Everyone's favourite serial killer/vigilante Frank "The Punisher" Castle (Dolph Lundgren) is five years into his never-ending killing spree of Mafiosi and other criminals caused by the Mafia accidentally blowing up his family with a car bomb. Castle's efforts have weakened the crime syndicates so much, they need to reimport men like Gianni Franco (Jeroen Krabbé) from England to have any vaguely competent bosses at all.
As it goes with this sort of power vacuum, other criminals attempt to move in on the Mafia's turf, namely the united yakuza clans under Lady Tanaka (Kim Miyori). What, after all, would a US action movie of this era be without all foreigners in it being evil? Lady Tanaka is a bit more competent and lacking in scruples than the remaining Mafia is capable of dealing with. Still the dons refuse her gracious offer of leaving them the City's day to day operations and twenty-five percent of the income. Clearly, rougher methods are needed, so the Yakuza kidnap the dons' children - not really to blackmail their fathers (there are no mothers in this movie) but to sell them into slavery. Oh those evil foreigners!
Ironically, the Mafia's only hope now is Frank Castle, because, as his alcoholic British actor informant Shake (Barry Otto) informs him, the situation is kind of his fault, and the children are innocents after all. I foresee a lot of dead Yakuza in Castle's future, that is, if his former partner Jake Berkowitz (Louis Gossett Jr.) who has been after him for these five years, won't catch him first.
Remember the olden days, when the best Marvel Comics could think of doing with their properties was shoving them off into directions like the greedy little hands of Roger Corman and New World Pictures? The Punisher as directed by future blockbuster editor Mark Goldblatt is clearly the best of the handful of resulting Marvel movies of this era, seeing as it, unlike Albert Pyun's Captain America, actually gets what the character is about (a seriously deranged guy murdering lots of more or less colourful gangsters), and doesn't go out of its way to annoy its potential audience. It's not a well-loved film, though, because Lundgren isn't exactly the obvious choice of actor, and he doesn't even wear the iconic skull shirt! Or something.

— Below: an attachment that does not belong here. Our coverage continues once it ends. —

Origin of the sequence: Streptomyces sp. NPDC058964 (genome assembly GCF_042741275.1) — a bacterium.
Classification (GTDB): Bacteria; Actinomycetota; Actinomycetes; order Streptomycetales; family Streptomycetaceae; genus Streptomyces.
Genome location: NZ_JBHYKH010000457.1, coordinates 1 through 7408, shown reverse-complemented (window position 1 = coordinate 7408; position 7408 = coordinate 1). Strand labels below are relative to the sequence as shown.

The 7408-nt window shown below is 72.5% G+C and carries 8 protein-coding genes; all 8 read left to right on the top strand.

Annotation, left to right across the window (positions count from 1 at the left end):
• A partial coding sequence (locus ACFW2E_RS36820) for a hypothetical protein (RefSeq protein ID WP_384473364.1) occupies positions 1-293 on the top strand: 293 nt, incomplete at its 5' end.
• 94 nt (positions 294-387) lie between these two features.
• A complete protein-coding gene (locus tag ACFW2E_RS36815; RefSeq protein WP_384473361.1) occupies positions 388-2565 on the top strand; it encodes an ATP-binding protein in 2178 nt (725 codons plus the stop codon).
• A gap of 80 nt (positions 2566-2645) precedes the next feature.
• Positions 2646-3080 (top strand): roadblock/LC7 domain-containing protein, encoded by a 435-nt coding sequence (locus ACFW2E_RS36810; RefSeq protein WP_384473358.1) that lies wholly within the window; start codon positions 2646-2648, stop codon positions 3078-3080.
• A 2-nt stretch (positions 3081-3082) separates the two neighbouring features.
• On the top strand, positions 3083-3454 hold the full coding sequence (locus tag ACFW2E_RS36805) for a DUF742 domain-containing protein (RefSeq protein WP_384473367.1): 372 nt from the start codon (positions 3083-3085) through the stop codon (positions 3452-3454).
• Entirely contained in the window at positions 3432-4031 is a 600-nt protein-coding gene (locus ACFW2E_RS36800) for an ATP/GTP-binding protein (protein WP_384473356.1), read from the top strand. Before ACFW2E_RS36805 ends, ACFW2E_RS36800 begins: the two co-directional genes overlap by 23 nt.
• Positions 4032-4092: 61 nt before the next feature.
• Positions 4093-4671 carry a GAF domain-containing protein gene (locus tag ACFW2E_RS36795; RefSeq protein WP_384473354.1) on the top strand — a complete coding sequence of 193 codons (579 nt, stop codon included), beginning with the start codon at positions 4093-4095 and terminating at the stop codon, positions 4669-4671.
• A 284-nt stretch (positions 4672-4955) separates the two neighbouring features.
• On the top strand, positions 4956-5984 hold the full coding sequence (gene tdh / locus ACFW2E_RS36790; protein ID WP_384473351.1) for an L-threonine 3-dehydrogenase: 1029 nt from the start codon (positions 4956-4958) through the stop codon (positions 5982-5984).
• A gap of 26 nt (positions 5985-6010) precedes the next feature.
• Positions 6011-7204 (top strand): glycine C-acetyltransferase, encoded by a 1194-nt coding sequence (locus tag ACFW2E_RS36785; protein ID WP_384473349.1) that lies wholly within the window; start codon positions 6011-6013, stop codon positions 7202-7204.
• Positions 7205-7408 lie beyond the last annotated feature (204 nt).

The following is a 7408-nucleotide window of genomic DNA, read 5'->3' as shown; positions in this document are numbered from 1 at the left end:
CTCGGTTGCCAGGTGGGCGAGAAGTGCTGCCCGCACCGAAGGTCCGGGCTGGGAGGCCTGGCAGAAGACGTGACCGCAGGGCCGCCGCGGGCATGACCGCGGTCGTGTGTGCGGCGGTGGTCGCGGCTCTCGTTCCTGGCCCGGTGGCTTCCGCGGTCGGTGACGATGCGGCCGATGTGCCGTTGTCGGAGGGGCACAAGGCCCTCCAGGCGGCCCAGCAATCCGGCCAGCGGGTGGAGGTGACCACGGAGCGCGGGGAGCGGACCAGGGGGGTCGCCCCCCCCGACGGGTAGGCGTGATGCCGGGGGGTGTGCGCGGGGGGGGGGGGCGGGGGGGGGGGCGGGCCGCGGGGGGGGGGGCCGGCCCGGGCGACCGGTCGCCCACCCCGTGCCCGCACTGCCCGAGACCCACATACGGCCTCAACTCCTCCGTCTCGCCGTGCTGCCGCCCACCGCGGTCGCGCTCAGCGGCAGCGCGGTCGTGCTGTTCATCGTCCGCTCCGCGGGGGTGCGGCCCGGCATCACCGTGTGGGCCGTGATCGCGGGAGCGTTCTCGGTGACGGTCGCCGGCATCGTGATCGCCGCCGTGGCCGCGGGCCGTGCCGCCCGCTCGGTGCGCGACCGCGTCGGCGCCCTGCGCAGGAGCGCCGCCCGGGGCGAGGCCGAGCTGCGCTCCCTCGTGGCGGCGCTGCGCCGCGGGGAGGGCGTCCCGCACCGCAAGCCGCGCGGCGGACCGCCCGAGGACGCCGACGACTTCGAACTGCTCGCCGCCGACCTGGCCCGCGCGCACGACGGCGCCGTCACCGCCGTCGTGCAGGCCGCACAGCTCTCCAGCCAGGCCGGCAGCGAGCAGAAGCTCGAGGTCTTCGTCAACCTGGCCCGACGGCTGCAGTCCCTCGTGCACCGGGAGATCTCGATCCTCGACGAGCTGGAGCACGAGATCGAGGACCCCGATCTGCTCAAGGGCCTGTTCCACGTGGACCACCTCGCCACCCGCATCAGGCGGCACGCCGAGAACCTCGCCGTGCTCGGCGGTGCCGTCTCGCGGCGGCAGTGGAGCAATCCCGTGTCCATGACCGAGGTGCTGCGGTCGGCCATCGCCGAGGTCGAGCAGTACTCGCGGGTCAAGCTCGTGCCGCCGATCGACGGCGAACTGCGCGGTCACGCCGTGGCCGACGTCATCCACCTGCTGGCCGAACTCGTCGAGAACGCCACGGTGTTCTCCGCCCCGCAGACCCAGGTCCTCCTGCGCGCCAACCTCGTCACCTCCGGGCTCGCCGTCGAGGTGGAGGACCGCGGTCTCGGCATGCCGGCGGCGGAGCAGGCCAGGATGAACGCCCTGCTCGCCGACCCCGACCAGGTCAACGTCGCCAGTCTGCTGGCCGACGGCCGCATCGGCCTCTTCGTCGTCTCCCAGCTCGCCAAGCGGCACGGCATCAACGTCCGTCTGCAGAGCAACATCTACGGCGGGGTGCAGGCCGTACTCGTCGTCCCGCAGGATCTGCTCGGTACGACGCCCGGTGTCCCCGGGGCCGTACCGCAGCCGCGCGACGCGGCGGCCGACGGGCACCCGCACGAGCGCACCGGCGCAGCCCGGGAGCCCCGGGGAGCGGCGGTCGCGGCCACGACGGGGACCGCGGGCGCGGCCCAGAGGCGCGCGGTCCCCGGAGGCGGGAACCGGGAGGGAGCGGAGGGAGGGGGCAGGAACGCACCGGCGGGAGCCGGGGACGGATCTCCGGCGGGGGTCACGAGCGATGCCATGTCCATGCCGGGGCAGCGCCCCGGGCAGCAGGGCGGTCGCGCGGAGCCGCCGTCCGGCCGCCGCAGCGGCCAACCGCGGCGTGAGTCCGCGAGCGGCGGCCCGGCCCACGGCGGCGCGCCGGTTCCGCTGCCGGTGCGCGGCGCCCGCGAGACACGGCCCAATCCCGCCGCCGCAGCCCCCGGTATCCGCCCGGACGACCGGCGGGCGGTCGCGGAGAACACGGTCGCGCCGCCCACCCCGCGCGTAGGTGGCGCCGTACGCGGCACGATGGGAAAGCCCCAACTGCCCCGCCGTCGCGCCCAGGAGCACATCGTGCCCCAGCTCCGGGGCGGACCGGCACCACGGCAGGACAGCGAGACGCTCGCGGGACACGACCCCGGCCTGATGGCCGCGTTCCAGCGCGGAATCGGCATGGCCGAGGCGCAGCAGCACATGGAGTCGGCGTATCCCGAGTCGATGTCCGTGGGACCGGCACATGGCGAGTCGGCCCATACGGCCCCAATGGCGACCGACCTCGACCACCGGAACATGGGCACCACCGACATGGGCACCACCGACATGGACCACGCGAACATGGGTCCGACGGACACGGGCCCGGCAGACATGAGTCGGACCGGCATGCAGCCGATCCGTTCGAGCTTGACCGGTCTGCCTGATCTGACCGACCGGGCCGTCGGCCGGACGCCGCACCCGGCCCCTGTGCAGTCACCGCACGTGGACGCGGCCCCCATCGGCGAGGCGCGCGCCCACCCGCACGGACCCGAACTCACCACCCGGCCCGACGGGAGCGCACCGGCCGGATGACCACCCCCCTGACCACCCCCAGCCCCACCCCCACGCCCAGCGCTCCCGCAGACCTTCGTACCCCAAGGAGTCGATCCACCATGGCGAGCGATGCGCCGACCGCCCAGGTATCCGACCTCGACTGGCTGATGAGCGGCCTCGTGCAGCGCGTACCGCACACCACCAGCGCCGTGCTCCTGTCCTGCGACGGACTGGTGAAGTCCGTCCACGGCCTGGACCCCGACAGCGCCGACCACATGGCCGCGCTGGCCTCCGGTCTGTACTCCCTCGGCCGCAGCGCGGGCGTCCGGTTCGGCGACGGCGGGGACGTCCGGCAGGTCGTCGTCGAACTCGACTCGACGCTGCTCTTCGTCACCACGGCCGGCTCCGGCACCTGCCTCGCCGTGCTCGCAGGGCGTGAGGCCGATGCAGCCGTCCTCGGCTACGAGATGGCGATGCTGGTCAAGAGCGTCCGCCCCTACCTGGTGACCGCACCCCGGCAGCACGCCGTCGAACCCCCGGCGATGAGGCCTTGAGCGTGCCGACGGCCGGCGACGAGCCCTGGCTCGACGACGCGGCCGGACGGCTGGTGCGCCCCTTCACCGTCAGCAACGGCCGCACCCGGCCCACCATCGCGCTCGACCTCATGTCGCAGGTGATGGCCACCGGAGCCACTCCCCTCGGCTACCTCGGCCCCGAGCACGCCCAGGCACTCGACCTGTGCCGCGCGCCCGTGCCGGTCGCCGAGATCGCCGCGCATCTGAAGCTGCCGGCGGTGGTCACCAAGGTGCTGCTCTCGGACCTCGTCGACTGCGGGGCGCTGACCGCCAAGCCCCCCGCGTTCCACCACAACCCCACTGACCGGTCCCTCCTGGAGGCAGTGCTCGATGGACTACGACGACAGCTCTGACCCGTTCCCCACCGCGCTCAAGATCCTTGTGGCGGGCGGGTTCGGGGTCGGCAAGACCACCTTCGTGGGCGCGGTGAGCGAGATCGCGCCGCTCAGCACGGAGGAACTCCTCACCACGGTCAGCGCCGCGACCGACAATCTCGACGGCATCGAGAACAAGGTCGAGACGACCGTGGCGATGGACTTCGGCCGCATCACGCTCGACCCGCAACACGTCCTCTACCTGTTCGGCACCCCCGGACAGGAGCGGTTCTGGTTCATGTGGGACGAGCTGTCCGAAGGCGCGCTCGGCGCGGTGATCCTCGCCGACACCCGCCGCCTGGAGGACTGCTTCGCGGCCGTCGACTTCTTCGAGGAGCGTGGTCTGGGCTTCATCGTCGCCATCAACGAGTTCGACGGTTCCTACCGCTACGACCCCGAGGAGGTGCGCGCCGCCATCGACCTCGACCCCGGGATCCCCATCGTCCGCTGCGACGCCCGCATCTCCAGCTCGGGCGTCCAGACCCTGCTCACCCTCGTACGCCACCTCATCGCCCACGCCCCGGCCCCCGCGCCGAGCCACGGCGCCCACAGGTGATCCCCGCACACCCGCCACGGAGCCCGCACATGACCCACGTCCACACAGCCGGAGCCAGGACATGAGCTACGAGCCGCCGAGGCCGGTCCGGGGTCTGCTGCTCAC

Tonally, this one feels very much like Mike Baron's stint with the character in comics, that is it is entertainingly violent, very much a thing of its time, and often also very silly. This is, after all, the kind of film where Castle when he goes to rescue a bunch of kids first steals a bus to transport them (sadly, not a yellow school bus). For that's how you transport children, right? And a film where the mute adoptive daughter of the main bad woman is inevitably a ninja. And her mum owns a pair of awesome automated torture racks she even brought with her to the US, just in case she needs to torture Dolph Lundgren. And where Louis Gossett Jr plays someone named Berkowitz.
Action and violence-wise, this is a professional, tightly edited action movie in the style of its time, with lots of automatic weapons making surprisingly tiny holes in people, knife throwing (who makes Castle's skull-handle throwing knives, by the way?), destroyed cars and quite a few scenes of Lundgren rappelling down from ceilings, as is the traditional tactic of the Punisher. The action is never quite as kinetic as I would wish for, but then brutal, if somewhat silly, heft fits Castle much better than anything more elegant anyway, and it sure is fun to watch as a silly-violent comic book movie.
Lundgren - never a personal favourite - is fine in his role too, seeing as the film mostly needs him to look grim while killing a lot of people, and roll his eyes in anguish from time to time, because Personal Tragedy! These are things Dolph knows how to do and does well, so I'm not going to complain about his performance here.
The way the film treats its foreign characters, as typical as it is of its time and place, would rather be more reason to complain about - Lady Tanaka isn't much better developed than Fu Manchu - but the film's jingoist undertones more or less deconstruct themselves. After all, the people standing in for the clean (oh, the irony) American Way of Life are a bunch of drug-dealing gangsters and a serial killer, so it's not as if the film were actually making any sort of coherent racist argument. It's just too dumb to think about how it uses its clichés.
That's perfectly okay for the kind of movie this is, one which really isn't out to explain the world to us but to entertain us with silly pretend-violence and shots of Dolph Lundgren sitting naked in the sewers. The Punisher is pretty great at that.